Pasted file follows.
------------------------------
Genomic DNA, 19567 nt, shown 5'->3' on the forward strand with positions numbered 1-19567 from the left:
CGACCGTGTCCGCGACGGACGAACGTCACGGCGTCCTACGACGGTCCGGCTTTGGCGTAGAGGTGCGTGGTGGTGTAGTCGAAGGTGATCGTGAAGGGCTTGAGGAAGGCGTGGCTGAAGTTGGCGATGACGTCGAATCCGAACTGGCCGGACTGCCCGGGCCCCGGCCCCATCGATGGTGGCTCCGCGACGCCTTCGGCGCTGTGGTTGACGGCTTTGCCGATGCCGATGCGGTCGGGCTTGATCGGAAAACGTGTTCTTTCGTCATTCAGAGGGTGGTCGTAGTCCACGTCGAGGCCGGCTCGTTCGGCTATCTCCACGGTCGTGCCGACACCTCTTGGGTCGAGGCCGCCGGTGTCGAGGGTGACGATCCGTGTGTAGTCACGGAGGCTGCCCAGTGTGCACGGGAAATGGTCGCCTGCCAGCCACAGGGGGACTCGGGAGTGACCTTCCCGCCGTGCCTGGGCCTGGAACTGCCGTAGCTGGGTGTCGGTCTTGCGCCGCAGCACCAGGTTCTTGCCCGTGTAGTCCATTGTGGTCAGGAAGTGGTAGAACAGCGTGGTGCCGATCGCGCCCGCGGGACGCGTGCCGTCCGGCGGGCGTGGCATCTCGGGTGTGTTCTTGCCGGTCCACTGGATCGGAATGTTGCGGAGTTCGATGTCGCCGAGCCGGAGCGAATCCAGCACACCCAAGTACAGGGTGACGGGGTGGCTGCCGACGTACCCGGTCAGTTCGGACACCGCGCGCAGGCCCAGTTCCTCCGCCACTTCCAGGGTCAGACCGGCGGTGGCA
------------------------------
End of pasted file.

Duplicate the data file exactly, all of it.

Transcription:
Genomic DNA, 19567 nt, shown 5'->3' on the forward strand with positions numbered 1-19567 from the left:
CGACCGTGTCCGCGACGGACGAACGTCACGGCGTCCTACGACGGTCCGGCTTTGGCGTAGAGGTGCGTGGTGGTGTAGTCGAAGGTGATCGTGAAGGGCTTGAGGAAGGCGTGGCTGAAGTTGGCGATGACGTCGAATCCGAACTGGCCGGACTGCCCGGGCCCCGGCCCCATCGATGGTGGCTCCGCGACGCCTTCGGCGCTGTGGTTGACGGCTTTGCCGATGCCGATGCGGTCGGGCTTGATCGGAAAACGTGTTCTTTCGTCATTCAGAGGGTGGTCGTAGTCCACGTCGAGGCCGGCTCGTTCGGCTATCTCCACGGTCGTGCCGACACCTCTTGGGTCGAGGCCGCCGGTGTCGAGGGTGACGATCCGTGTGTAGTCACGGAGGCTGCCCAGTGTGCACGGGAAATGGTCGCCTGCCAGCCACAGGGGGACTCGGGAGTGACCTTCCCGCCGTGCCTGGGCCTGGAACTGCCGTAGCTGGGTGTCGGTCTTGCGCCGCAGCACCAGGTTCTTGCCCGTGTAGTCCATTGTGGTCAGGAAGTGGTAGAACAGCGTGGTGCCGATCGCGCCCGCGGGACGCGTGCCGTCCGGCGGGCGTGGCATCTCGGGTGTGTTCTTGCCGGTCCACTGGATCGGAATGTTGCGGAGTTCGATGTCGCCGAGCCGGAGCGAATCCAGCACACCCAAGTACAGGGTGACGGGGTGGCTGCCGACGTACCCGGTCAGTTCGGACACCGCGCGCAGGCCCAGTTCCTCCGCCACTTCCAGGGTCAGACCGGCGGTGGCA